Jagoda Szlecz is currently a fourth year student in the directing department of the school. Directing films such as the short doc Exit Point and currently working on a new project to be shot in Russia, she elaborates on how she’s been taught during her time at the school
“The course consists of many subjects. Documentary classes run parallel to fiction film classes since both are similarly based on form and editing. Throughout the first year we focus on exercises such as Interview (the great art to ask the right question), Observation (you have to trust yourself so that your protagonist can trust you as well – all on a non-verbal basis), Portrait (creating by means of editing, framing and sound – those are simple techniques that everybody can be taught). But more importantly, we learn to follow our intuition. You also learn a great deal from other students, from their mistakes and our common discussions. All our work is analysed in groups, which is a long and painful process. Disapproval and regret are a big part of this. It teaches you to stand behind your work and in that way behind yourself. It helps to develop character. Films made to fulfil the expectations of others or made to be part of a certain fashion don’t have a long breath. Maybe they draw superficial success but then, we don’t make films for that sort of confirmation.”
Martin Rath, another current student and director of short docs such as Written In Ink and the forthcoming fiction short Arena, elaborates on the benefits of a dual approach to teaching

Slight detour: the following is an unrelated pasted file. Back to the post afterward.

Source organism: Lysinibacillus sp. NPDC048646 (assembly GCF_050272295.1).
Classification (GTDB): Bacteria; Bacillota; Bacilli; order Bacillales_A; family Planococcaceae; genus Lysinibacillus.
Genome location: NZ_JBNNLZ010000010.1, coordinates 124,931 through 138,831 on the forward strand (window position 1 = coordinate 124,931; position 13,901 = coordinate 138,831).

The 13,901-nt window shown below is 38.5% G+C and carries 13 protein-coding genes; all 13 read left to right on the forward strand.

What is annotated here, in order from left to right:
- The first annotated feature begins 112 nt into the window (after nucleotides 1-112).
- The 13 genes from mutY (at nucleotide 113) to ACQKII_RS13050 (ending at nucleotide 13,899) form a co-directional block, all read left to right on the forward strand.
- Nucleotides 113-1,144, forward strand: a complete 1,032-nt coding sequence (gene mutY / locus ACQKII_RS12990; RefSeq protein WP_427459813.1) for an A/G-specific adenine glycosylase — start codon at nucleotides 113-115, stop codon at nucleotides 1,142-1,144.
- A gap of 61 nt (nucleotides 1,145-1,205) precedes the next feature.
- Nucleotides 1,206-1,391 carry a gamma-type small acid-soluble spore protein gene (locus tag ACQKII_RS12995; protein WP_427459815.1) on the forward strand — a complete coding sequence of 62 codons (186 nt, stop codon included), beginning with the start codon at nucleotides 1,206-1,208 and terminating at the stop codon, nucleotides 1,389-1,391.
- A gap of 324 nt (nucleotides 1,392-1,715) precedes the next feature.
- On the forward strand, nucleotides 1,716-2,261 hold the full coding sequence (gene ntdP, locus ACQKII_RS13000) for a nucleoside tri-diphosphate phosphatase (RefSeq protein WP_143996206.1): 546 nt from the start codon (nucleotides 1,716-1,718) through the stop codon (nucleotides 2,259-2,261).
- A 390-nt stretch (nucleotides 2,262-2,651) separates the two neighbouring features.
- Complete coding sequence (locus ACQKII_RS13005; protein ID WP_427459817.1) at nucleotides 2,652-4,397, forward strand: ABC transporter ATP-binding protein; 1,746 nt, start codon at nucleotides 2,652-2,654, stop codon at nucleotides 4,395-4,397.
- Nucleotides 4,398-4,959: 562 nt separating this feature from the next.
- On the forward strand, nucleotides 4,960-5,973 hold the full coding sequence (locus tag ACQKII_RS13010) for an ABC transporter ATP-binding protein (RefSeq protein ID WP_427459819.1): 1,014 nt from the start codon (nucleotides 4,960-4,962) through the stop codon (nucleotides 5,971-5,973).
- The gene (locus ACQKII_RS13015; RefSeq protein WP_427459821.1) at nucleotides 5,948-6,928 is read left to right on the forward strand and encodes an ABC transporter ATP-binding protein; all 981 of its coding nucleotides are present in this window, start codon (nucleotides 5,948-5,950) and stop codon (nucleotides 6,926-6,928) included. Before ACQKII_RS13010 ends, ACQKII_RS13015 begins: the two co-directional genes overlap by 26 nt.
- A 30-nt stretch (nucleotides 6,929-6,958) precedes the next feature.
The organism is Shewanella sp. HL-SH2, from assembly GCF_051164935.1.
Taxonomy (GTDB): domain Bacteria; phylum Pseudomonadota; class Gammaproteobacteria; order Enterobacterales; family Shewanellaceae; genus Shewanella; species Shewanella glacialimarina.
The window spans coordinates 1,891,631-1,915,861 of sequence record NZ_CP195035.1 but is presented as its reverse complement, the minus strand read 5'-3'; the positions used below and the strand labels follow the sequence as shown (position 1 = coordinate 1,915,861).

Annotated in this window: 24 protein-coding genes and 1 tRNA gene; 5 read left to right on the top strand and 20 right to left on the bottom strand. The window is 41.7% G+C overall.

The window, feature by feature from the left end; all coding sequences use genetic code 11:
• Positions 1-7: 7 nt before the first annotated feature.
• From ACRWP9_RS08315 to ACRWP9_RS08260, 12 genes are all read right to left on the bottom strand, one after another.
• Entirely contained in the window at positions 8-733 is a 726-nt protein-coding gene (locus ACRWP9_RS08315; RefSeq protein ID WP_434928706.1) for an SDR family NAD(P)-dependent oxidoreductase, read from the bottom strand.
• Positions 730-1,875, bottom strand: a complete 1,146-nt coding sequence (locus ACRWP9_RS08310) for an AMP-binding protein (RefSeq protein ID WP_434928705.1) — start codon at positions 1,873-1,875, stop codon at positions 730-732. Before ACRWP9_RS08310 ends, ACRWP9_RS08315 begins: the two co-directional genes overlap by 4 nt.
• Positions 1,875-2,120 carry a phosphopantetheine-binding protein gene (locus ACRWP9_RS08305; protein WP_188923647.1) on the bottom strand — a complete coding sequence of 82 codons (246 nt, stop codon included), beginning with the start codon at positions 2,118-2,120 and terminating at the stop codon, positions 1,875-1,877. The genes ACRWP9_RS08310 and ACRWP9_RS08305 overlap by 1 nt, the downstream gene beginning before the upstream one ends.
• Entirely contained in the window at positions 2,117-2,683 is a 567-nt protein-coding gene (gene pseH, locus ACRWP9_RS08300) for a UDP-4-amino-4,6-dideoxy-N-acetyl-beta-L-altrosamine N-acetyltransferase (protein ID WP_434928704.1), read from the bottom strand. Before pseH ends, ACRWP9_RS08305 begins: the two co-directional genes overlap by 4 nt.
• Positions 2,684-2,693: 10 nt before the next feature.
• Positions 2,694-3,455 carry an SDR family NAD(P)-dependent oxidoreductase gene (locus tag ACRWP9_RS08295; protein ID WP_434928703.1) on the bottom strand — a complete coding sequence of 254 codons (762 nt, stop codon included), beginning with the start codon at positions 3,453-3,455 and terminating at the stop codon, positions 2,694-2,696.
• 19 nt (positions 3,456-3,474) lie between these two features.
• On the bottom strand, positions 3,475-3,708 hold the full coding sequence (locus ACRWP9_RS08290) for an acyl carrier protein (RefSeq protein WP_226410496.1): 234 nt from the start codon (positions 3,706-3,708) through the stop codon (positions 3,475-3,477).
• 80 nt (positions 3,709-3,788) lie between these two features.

“I strongly believe that the parallel focus on documentary and fiction has influenced me a great deal. I often treat documentary projects with a ‘fiction film approach’ and vice versa. Working on documentaries gives me the chance to get in touch with authenticity on screen and making fiction shorts helps me to develop an understanding of creating story.”
But while the historical decision to teach documentary and fiction in parallel has remained, some other aspects of the school’s history – especially that of its political notoriety in the 60s and 70s – can be harder to negotiate.
“People talking about all these famous alumni and so on – that’s all true but it’s the past,” says Malatyński. “What we really want to do now is to concentrate on what’s going on now and the future. There’s a big discussion now in the school about our programme, what we should teach and what kind of school we should be – we haven’t asked this kind of question in a long time. My idea of the school is that we should not make films at film school – we should teach HOW to make films and this includes the theory. In fact, the best question is not “how?” but “why?” – and now we are working on that. Why do you want to be a director? What do you have to say? What do you want to do?”
This is echoed by Szlecz: “I believe that every documentary film maker faces the same challenge, to face the most significant of all questions – why do I want to make this film?”
So while the legends remain and Łódź rightly celebrates its past, a new generation of students and ideas look to be taking the school into the future. Rath told me: “Łódź has a very particular energy that I greatly appreciate and find very inspiring. Łódź’s backbone and no-bullshit character helps me to keep perspective from this sometimes dreamlike film student reality.”_
Roman Polanski visiting the School. Archive PWSFTviT